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This chapter is from the book

This chapter is from the book

2.3 Sample Application

Now that you're comfortable with Creator, let's create a simple web application. Even though this application is simplistic, it hints at some of the power in Creator. Figure 2-22 on page 46 provides a preview of this web application.

02fig24.gifFigure 2-22 Web application Echo running in a browser

Create a Project

Close project Login1 if it's open.

  1. From the Welcome window, select button Create New Project.

  2. Specify Echo for the Name, then click OK.

Specify Title

Creator initializes a project for you and brings up the design canvas editor. Now you'll be able to add components and modify properties.

  1. If the Properties window is not enabled for the page, select the page by clicking anywhere inside the design canvas.

  2. In the Properties window under General, change the Title attribute to Echo. Finish with <Enter>.

Add Components

You'll add three components to the page: a component label, a text field, and an output text component. When you created project Echo and Creator brought up the design canvas, this made the JSF Standard Components palette visible.

  1. From the JSF Standard Components palette, select Component Label and drag it over to the design canvas. Drop it onto the canvas, near the top on the left side. Don't resize it.

    If you resize the component, Creator generates static length and width attributes for your component. If you leave it unsized, the rendering mechanism will dynamically size the component to accommodate the text it needs to display.

  2. Component label is a composite component; it contains an embedded (nested) output text component. The output text component displays the label. From the Application Outline view, select the component label's nested output text component, named componentLabel1Text.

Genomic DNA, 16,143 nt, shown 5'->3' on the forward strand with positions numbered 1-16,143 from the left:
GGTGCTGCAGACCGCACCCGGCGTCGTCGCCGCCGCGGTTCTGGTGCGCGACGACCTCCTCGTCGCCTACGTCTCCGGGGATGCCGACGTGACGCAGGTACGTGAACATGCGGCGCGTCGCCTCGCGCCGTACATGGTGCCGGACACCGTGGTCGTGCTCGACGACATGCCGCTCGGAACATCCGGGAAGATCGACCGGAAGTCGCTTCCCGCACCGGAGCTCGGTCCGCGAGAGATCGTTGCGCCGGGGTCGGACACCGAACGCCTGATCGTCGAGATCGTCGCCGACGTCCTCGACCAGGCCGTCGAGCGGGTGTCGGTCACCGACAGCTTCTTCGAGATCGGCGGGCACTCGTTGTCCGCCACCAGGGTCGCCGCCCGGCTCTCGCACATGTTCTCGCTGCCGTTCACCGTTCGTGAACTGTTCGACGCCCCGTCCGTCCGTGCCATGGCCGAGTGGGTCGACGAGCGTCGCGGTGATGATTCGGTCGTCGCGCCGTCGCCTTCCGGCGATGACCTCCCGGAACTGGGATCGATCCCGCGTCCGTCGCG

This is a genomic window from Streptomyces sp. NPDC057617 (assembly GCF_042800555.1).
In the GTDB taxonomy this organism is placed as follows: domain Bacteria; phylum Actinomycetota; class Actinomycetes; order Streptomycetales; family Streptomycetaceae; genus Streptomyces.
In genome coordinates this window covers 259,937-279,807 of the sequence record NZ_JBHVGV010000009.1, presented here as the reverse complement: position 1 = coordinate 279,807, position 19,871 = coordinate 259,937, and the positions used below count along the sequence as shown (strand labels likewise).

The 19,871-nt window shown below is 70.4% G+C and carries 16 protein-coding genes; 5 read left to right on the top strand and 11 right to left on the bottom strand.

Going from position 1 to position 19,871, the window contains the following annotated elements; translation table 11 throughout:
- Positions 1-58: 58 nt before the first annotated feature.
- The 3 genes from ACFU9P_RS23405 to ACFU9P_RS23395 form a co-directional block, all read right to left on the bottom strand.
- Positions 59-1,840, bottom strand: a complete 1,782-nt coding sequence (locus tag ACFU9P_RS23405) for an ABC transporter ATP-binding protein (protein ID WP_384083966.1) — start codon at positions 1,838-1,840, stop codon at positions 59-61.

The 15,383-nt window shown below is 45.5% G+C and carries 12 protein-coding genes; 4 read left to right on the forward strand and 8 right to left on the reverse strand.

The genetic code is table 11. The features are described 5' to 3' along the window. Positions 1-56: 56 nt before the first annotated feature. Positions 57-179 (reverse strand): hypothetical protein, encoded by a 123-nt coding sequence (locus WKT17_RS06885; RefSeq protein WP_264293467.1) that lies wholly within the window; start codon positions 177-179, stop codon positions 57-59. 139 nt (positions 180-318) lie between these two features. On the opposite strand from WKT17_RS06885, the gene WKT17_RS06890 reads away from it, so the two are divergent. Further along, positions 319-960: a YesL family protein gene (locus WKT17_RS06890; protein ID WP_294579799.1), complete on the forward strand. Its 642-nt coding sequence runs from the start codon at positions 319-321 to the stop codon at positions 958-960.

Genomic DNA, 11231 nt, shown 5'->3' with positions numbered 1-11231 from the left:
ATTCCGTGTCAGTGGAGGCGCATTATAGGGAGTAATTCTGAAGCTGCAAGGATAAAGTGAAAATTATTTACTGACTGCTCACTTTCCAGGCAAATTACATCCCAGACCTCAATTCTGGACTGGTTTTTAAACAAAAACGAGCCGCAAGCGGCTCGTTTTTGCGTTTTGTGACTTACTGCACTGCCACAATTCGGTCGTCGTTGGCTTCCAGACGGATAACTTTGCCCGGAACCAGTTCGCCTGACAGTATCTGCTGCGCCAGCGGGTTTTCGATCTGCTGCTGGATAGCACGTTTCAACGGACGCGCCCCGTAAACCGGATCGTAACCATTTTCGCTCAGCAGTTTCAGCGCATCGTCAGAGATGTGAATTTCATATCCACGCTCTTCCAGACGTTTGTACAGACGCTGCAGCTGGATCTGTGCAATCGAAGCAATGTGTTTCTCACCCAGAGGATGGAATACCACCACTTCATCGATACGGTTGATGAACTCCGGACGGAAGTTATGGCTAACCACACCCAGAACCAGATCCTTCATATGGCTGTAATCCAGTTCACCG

Creator provides an enhanced selection mechanism for composite components (such as component label). In the design canvas, select the component label and look in the Properties window to see which component is selected. Now click the component again and you'll see a different component's properties. For component label, you switch back and forth between the top-level, label component and the embedded output text component by clicking the component in the design canvas.

  3. Now go to the Properties window and select the value attribute. Type the label Type in some text. Finish with <Enter>. The text you type will appear in the component.

  4. From the JSF Standard Components palette, select component Text Field and place it on the design canvas underneath the component label you just added.

  5. Make sure that it's selected, and in the Properties window, change its value attribute to Echo Text. Finish with <Enter>.

  6. Still in the Properties window for the text field, change its title attribute to The text you enter here will be echoed below. Finish with <Enter>. You've just created a tooltip for this component.

  7. Now select component label componentLabel1 (the top-level component) from the Application Outline view.

  8. In the Properties window, select the small editing square opposite the for attribute. Creator pops up a dialog for you to choose a component id. Select component textField1 and click OK. This associates the label component with the text field component. You'll see (when you run the web application) that this affects GUI operations such as cursor movement and selection behavior. For example, selecting the label also selects the text field.

  9. From the JSF Standard Components palette, select an Output Text component and place it under the text field. (Again, don't resize it.)

You've finished adding the components. Now you will use property binding to bind the text field component value property to the output text component value property. Here's how.

  1. Select the output text component (outputText1), right-click, and choose Property Bindings from the context menu. Creator brings up the Property Bindings dialog. (See Figure 2-21.)

    02fig23.gifFigure 2-21 Property Bindings dialog

  2. Under Select bindable property, choose value Object.

  3. Under Select binding target, expand Page1 > html > body > form1 by clicking the '+' at each level.

  4. Select component textField1 (the text field component you added). Expand the component by clicking '+' on textField1 and select value String. (The properties are listed in alphabetical order, so value is near the end.)